Let’s jump ahead a few years when I was in a deposition in Denver, in the
FACTNet case. The usual goon squad was there, including Mike Rinder, who
proudly heads up the criminal Dept. 20 where Scientology’s felons are
produced. Rinder was struggling to stay awake in the corner while the cult
attorney was going through a list of names, wanting to know if I had
spoken with any of them. Rinder’s head was bobbing as the attorney asked
monotonously, “Pat Broeker?”

I glanced at Rinder. I had to enjoy this one.

“Yes,” I said.

I couldn’t have gotten a faster reaction with a bucket of water. Rinder
jumped awake and looked at me in shock, fear and hatred. I smiled.

The questions about my involvement with Broeker were routine, from a list
that they asked for each person I named but Broeker wasn’t routine. They
soon stopped to take a break. Like the good sock puppet that he is, Rinder
dashed out of the room, obviously to call DM. (I so wish I could have
watched DM’s face too.) About 15 minutes later, Rinder returned and shoved
some questions at the attorney and the depo continued. But little was
gained and not one question was asked about what Pat might have told me
about Hubbard’s death, if he had at all. They clearly didn’t want it
on the record, under oath. I found it amusing, this great powerful cult
was so terrified of the subject, not to mention Broeker.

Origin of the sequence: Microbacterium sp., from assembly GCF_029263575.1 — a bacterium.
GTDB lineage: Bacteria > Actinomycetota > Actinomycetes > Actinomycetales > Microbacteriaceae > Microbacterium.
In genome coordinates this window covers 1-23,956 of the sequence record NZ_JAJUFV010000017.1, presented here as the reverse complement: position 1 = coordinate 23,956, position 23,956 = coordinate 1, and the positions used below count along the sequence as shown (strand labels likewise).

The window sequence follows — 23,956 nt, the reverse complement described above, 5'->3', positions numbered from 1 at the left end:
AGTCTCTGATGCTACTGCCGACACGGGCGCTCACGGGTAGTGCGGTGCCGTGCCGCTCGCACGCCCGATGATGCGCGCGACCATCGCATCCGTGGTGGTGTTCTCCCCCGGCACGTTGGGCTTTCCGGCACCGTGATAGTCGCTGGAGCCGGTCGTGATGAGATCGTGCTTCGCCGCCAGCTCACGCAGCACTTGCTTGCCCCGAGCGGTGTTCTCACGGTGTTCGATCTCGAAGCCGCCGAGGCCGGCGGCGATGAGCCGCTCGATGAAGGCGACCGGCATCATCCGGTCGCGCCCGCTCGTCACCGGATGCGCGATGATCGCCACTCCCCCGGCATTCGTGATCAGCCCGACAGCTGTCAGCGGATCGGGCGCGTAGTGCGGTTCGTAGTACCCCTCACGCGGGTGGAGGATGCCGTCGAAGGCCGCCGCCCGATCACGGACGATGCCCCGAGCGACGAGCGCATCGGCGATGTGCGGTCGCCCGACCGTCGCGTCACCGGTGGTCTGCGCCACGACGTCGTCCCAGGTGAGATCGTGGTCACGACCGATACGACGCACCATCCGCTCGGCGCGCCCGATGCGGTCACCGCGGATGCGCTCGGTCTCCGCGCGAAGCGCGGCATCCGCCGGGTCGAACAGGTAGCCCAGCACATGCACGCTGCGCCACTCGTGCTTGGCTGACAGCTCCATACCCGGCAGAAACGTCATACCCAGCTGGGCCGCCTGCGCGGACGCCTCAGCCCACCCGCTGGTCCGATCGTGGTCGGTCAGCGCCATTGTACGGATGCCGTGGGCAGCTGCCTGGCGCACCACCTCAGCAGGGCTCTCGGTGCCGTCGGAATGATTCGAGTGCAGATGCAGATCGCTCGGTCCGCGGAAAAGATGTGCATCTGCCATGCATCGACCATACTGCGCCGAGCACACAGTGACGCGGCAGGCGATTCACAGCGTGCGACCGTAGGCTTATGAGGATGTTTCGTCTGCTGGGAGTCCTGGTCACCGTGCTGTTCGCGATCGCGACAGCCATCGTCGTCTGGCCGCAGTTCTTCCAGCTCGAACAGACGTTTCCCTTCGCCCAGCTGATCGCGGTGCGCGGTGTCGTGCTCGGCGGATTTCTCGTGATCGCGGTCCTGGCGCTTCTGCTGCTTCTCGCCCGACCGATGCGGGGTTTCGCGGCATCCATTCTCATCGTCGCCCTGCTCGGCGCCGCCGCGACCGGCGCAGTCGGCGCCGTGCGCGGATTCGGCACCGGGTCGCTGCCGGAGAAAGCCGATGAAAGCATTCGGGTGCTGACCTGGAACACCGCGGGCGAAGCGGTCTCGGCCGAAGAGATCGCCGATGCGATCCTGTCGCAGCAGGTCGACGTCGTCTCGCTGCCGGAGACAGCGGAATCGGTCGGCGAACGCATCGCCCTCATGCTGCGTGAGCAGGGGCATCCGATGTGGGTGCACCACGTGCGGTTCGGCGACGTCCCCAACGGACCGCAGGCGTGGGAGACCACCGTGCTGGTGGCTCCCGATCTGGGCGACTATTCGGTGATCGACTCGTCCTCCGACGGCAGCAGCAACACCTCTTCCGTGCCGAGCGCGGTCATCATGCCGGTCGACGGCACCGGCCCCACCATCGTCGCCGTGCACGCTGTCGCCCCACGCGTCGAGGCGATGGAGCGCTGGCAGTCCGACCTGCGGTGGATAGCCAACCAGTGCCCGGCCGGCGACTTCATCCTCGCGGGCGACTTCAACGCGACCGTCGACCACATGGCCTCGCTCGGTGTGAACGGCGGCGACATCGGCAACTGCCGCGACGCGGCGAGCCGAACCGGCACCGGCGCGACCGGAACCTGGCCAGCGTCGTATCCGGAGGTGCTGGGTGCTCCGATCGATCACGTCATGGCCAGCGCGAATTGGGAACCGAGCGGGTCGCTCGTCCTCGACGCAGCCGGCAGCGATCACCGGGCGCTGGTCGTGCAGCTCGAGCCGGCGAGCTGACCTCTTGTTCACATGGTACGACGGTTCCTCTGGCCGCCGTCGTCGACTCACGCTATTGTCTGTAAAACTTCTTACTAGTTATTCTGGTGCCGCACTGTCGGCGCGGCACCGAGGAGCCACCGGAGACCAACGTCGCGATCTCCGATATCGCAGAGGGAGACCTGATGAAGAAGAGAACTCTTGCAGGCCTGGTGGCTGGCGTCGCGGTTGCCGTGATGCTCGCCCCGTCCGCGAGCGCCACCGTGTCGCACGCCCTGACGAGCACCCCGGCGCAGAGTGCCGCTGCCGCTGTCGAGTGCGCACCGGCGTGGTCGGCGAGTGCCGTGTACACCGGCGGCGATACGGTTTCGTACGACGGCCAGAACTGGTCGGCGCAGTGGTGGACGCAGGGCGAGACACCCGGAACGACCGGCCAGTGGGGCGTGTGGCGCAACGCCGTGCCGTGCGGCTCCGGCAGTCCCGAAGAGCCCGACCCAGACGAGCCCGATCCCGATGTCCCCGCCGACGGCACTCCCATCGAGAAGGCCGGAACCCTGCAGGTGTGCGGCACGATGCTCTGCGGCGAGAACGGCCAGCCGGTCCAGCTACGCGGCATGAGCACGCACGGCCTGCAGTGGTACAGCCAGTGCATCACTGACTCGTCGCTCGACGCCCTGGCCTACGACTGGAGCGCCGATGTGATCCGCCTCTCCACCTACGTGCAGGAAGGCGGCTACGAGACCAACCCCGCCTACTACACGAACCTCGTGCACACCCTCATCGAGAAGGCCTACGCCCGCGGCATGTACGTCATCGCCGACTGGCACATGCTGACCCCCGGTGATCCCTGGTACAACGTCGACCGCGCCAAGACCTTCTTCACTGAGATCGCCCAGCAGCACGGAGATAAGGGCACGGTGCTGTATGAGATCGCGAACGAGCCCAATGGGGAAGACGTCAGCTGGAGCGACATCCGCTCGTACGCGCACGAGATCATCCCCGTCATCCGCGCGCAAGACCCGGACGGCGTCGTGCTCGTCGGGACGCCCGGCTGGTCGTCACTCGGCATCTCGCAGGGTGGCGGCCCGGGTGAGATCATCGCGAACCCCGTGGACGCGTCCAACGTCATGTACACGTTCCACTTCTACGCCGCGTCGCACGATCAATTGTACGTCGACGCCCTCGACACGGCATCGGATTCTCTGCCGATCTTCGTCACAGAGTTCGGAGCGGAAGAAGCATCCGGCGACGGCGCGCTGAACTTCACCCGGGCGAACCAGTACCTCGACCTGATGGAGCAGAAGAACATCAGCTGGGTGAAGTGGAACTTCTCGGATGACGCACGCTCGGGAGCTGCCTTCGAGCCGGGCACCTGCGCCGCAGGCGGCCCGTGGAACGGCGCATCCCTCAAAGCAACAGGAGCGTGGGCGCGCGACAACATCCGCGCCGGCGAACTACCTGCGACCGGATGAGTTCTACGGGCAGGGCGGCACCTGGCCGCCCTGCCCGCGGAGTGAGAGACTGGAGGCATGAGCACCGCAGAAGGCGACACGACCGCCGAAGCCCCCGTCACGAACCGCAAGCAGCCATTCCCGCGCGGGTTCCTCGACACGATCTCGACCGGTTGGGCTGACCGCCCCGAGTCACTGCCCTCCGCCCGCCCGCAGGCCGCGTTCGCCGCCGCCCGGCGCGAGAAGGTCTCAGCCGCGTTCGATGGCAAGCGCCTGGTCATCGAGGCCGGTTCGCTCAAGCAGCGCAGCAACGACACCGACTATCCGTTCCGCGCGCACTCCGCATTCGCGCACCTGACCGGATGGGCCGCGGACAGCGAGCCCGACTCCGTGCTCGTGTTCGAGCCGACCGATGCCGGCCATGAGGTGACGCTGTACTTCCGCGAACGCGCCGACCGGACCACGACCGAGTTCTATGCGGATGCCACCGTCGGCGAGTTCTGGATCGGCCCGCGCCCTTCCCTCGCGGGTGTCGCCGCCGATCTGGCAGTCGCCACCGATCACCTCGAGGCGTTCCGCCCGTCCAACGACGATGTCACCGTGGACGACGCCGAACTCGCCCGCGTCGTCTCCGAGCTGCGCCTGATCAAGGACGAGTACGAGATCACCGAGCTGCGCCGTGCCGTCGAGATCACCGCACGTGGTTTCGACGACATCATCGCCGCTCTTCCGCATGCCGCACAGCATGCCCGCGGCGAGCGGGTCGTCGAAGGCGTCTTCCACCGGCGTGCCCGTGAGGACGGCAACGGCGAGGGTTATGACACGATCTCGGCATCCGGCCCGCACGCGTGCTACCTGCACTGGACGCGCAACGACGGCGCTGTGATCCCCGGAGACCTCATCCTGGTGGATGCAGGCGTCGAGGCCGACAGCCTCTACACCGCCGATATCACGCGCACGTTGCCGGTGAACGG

So let me tell you a little bit about Pat: he’s doing fine and his sense of
humor has improved. End of a little bit.

THE CORONER’S REPORT

Now lets back up a tad, before Pat and I spent several days together,
going over old times. I went to San Luis Obispo, the county seat for where
Hubbard died. It was there that I got the full coroner’s report from a
very friendly deputy sheriff. I poured over the pages and noticed that
something called Vistaril was found in Hubbard’s blood. Since the cause of
death was a stroke, I assumed it was a stroke medication so I didn’t
bother further. Several days later, I called a physician friend and was
going over the documents and the medical language.

“By the way,? I asked casually, “what’s Vistaril?”

“A psychiatric tranquilizer,” he answered matter-of-factly.

I nearly dropped the phone.

“Excuse me,” I said in near-shock, “but what did you say?”

“Vistaril is a psychiatric tranquilizer, usually injected through the
buttocks.”

I flipped to the document where the Coroner had examined Hubbard’s body. I
read it to my friend, about the needle puncture wounds found on the left
buttock, under a band-aid. “Could that be the Vistaril shots,” I asked.

“Probably,” he said. “That’s where they are usually given.”

I looked at the Coroner’s report and the blood sample report.

Holy shit, I said to myself, in my best French. Holy fucking shit.